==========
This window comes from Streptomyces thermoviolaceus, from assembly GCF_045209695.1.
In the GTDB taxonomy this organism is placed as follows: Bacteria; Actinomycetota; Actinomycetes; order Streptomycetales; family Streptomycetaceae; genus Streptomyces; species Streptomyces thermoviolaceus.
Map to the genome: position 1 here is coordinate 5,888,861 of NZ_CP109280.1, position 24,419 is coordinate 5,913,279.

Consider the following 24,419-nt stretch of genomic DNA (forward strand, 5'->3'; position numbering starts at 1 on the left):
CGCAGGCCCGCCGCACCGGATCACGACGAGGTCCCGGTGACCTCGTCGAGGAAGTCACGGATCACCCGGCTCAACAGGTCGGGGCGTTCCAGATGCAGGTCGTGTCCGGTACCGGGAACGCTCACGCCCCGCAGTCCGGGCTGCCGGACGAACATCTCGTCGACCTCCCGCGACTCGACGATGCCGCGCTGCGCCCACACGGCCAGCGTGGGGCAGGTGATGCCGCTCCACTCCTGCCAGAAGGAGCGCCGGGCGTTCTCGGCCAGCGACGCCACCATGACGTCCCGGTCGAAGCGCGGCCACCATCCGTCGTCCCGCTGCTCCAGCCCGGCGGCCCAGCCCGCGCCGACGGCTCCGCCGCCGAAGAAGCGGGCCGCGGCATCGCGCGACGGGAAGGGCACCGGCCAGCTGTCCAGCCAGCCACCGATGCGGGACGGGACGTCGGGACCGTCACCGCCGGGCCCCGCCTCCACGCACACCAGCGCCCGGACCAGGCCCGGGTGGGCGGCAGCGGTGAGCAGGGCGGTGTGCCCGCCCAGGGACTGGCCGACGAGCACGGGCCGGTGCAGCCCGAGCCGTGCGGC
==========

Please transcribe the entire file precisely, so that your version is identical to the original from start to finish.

This window comes from Streptomyces thermoviolaceus, from assembly GCF_045209695.1.
In the GTDB taxonomy this organism is placed as follows: Bacteria; Actinomycetota; Actinomycetes; order Streptomycetales; family Streptomycetaceae; genus Streptomyces; species Streptomyces thermoviolaceus.
Map to the genome: position 1 here is coordinate 5,888,861 of NZ_CP109280.1, position 24,419 is coordinate 5,913,279.

Consider the following 24,419-nt stretch of genomic DNA (forward strand, 5'->3'; position numbering starts at 1 on the left):
CGCAGGCCCGCCGCACCGGATCACGACGAGGTCCCGGTGACCTCGTCGAGGAAGTCACGGATCACCCGGCTCAACAGGTCGGGGCGTTCCAGATGCAGGTCGTGTCCGGTACCGGGAACGCTCACGCCCCGCAGTCCGGGCTGCCGGACGAACATCTCGTCGACCTCCCGCGACTCGACGATGCCGCGCTGCGCCCACACGGCCAGCGTGGGGCAGGTGATGCCGCTCCACTCCTGCCAGAAGGAGCGCCGGGCGTTCTCGGCCAGCGACGCCACCATGACGTCCCGGTCGAAGCGCGGCCACCATCCGTCGTCCCGCTGCTCCAGCCCGGCGGCCCAGCCCGCGCCGACGGCTCCGCCGCCGAAGAAGCGGGCCGCGGCATCGCGCGACGGGAAGGGCACCGGCCAGCTGTCCAGCCAGCCACCGATGCGGGACGGGACGTCGGGACCGTCACCGCCGGGCCCCGCCTCCACGCACACCAGCGCCCGGACCAGGCCCGGGTGGGCGGCAGCGGTGAGCAGGGCGGTGTGCCCGCCCAGGGACTGGCCGACGAGCACGGGCCGGTGCAGCCCGAGCCGTGCGGC